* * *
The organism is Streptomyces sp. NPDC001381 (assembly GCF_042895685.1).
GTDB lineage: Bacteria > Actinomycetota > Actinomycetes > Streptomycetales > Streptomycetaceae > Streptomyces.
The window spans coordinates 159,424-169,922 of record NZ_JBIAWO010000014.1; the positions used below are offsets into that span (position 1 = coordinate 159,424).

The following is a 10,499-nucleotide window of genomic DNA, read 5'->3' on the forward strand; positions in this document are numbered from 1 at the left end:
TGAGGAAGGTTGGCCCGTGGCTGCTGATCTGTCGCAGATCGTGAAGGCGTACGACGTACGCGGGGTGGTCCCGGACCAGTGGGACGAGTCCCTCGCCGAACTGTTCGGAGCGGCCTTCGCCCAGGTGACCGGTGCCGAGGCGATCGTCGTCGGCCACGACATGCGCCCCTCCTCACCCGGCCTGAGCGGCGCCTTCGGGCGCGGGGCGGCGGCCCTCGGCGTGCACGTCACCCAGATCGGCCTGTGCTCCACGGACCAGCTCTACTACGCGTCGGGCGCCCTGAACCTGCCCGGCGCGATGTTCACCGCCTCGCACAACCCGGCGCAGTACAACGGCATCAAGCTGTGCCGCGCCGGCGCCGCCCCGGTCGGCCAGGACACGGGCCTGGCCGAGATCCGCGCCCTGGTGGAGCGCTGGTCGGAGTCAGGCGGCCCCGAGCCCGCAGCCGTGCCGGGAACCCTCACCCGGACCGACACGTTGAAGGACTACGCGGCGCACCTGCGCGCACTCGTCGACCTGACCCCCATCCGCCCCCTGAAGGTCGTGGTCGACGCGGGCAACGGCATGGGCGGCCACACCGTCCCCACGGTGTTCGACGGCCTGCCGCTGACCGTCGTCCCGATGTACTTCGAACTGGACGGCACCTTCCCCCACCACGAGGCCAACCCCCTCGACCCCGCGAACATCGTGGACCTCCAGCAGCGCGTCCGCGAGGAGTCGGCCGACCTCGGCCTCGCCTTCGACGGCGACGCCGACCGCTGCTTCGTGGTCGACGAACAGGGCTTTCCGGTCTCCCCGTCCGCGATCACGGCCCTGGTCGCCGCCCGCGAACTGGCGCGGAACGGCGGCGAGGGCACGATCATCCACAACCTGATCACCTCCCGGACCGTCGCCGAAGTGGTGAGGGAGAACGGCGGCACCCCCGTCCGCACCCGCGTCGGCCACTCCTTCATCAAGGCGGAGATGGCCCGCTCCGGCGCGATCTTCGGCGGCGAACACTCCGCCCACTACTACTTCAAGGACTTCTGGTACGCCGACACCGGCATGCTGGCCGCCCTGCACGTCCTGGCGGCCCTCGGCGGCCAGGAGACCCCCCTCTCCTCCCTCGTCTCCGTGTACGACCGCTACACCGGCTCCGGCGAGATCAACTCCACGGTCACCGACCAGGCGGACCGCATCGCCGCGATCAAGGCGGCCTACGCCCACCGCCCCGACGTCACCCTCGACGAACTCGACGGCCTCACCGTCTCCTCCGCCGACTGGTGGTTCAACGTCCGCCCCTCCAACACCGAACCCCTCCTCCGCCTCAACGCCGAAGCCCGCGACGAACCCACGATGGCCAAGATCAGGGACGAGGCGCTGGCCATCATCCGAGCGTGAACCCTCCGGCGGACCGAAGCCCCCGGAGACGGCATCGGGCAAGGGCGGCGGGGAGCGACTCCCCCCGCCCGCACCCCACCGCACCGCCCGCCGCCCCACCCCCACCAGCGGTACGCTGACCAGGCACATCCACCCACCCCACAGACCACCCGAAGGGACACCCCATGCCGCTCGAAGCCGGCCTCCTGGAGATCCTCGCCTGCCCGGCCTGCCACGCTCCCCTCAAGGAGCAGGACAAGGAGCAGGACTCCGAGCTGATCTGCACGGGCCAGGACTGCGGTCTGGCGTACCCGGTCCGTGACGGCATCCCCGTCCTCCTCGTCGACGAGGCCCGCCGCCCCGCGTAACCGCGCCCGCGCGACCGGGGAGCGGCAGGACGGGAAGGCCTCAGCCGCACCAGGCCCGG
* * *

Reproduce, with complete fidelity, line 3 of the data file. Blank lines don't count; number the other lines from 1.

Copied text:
The window spans coordinates 159,424-169,922 of record NZ_JBIAWO010000014.1; the positions used below are offsets into that span (position 1 = coordinate 159,424).